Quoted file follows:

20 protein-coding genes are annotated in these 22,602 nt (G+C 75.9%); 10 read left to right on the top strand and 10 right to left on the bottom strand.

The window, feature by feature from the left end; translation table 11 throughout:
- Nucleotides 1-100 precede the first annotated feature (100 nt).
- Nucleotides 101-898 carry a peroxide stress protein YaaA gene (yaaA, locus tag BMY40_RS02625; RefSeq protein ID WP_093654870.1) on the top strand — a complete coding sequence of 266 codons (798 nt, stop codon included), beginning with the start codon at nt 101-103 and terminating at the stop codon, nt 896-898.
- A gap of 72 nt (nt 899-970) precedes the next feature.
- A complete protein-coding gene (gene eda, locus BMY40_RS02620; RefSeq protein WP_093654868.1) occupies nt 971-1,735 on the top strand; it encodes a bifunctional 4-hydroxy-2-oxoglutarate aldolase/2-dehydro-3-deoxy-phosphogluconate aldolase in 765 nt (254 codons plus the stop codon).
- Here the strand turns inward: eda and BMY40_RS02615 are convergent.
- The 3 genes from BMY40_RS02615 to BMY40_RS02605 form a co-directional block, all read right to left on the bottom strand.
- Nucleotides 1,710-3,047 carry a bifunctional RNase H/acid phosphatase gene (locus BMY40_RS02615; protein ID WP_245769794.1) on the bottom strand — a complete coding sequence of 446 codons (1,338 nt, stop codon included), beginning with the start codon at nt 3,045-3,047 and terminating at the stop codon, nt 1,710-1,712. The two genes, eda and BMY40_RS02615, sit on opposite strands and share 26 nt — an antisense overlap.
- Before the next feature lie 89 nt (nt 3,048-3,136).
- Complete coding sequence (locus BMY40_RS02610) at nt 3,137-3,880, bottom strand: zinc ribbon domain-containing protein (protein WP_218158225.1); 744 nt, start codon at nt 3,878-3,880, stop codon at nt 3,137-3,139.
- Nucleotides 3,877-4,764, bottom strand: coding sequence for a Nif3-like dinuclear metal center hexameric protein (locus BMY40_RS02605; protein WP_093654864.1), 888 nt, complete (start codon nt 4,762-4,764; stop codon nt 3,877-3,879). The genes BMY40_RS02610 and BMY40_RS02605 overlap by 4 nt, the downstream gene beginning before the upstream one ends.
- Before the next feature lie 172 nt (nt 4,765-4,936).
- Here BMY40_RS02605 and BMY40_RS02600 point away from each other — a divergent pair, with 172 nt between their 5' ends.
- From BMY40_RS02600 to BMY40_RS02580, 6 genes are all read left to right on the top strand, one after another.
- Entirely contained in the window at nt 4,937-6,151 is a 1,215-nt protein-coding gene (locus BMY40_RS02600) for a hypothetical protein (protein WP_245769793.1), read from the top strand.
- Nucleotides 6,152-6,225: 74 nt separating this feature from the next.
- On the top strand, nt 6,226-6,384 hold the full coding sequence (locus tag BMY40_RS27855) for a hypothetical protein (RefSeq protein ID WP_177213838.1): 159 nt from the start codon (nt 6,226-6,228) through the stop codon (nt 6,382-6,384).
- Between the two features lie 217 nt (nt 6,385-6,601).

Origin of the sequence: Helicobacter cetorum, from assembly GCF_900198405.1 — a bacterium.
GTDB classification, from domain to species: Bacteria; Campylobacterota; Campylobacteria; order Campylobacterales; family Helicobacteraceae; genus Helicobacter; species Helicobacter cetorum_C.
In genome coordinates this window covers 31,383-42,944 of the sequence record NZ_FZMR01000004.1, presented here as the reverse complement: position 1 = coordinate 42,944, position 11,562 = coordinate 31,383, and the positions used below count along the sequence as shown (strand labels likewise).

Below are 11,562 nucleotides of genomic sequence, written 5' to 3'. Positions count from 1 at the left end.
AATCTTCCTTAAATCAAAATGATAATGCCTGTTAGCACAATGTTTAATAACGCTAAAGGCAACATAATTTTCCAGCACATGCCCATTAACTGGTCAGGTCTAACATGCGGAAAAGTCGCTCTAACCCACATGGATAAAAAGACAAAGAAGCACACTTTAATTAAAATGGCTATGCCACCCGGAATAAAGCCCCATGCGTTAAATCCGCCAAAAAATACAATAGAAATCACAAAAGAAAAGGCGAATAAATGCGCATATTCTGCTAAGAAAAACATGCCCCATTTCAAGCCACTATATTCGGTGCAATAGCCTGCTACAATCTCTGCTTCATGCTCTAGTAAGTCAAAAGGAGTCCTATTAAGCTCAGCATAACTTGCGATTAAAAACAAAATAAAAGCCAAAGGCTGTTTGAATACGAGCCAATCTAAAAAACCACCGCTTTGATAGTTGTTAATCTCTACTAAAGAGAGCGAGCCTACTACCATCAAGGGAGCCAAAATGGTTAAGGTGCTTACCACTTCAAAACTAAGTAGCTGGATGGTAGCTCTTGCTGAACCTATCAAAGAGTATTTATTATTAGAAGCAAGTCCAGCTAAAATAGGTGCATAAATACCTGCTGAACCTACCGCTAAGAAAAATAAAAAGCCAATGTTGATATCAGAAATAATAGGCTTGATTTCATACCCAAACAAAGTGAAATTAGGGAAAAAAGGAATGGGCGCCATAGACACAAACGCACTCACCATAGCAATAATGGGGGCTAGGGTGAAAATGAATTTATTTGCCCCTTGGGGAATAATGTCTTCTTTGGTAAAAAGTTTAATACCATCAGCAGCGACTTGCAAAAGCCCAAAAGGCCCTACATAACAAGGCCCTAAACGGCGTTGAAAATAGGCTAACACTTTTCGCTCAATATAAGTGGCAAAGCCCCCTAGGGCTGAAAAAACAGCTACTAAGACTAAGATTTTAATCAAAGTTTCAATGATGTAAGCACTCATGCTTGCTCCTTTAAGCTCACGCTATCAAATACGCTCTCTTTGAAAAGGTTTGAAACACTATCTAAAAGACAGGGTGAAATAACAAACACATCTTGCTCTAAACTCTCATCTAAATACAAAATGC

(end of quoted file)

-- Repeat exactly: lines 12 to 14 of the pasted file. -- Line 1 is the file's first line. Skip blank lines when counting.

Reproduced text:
- Nucleotides 3,877-4,764, bottom strand: coding sequence for a Nif3-like dinuclear metal center hexameric protein (locus BMY40_RS02605; protein WP_093654864.1), 888 nt, complete (start codon nt 4,762-4,764; stop codon nt 3,877-3,879). The genes BMY40_RS02610 and BMY40_RS02605 overlap by 4 nt, the downstream gene beginning before the upstream one ends.
- Before the next feature lie 172 nt (nt 4,765-4,936).
- Here BMY40_RS02605 and BMY40_RS02600 point away from each other — a divergent pair, with 172 nt between their 5' ends.